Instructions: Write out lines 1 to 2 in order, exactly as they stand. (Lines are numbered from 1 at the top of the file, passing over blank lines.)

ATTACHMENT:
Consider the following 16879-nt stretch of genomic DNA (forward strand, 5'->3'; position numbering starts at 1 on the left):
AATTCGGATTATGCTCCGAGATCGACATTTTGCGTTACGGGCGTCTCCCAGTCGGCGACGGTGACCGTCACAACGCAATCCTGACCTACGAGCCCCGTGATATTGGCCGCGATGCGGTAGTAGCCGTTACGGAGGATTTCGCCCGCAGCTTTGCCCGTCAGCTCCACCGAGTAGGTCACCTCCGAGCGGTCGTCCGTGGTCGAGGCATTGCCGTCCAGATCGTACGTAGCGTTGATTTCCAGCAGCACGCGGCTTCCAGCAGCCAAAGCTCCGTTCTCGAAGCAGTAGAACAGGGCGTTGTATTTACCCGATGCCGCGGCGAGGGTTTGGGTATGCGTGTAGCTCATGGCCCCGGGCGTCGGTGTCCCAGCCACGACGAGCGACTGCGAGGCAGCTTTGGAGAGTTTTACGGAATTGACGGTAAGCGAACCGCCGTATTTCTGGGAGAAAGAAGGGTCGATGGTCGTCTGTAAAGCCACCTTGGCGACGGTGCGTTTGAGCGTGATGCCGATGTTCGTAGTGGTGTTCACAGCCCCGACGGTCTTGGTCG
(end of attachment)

Consider the following 16879-nt stretch of genomic DNA (forward strand, 5'->3'; position numbering starts at 1 on the left):
AATTCGGATTATGCTCCGAGATCGACATTTTGCGTTACGGGCGTCTCCCAGTCGGCGACGGTGACCGTCACAACGCAATCCTGACCTACGAGCCCCGTGATATTGGCCGCGATGCGGTAGTAGCCGTTACGGAGGATTTCGCCCGCAGCTTTGCCCGTCAGCTCCACCGAGTAGGTCACCTCCGAGCGGTCGTCCGTGGTCGAGGCATTGCCGTCCAGATCGTACGTAGCGTTGATTTCCAGCAGCACGCGGCTTCCAGCAGCCAAAGCTCCGTTCTCGAAGCAGTAGAACAGGGCGTTGTATTTACCCGATGCCGCGGCGAGGGTTTGGGTATGCGTGTAGCTCATGGCCCCGGGCGTCGGTGTCCCAGCCACGACGAGCGACTGCGAGGCAGCTTTGGAGAGTTTTACGGAATTGACGGTAAGCGAACCGCCGTATTTCTGGGAGAAAGAAGGGTCGATGGTCGTCTGTAAAGCCACCTTGGCGACGGTGCGTTTGAGCGTGATGCCGATGTTCGTAGTGGTGTTCACAGCCCCGACGGTCTTGGTCG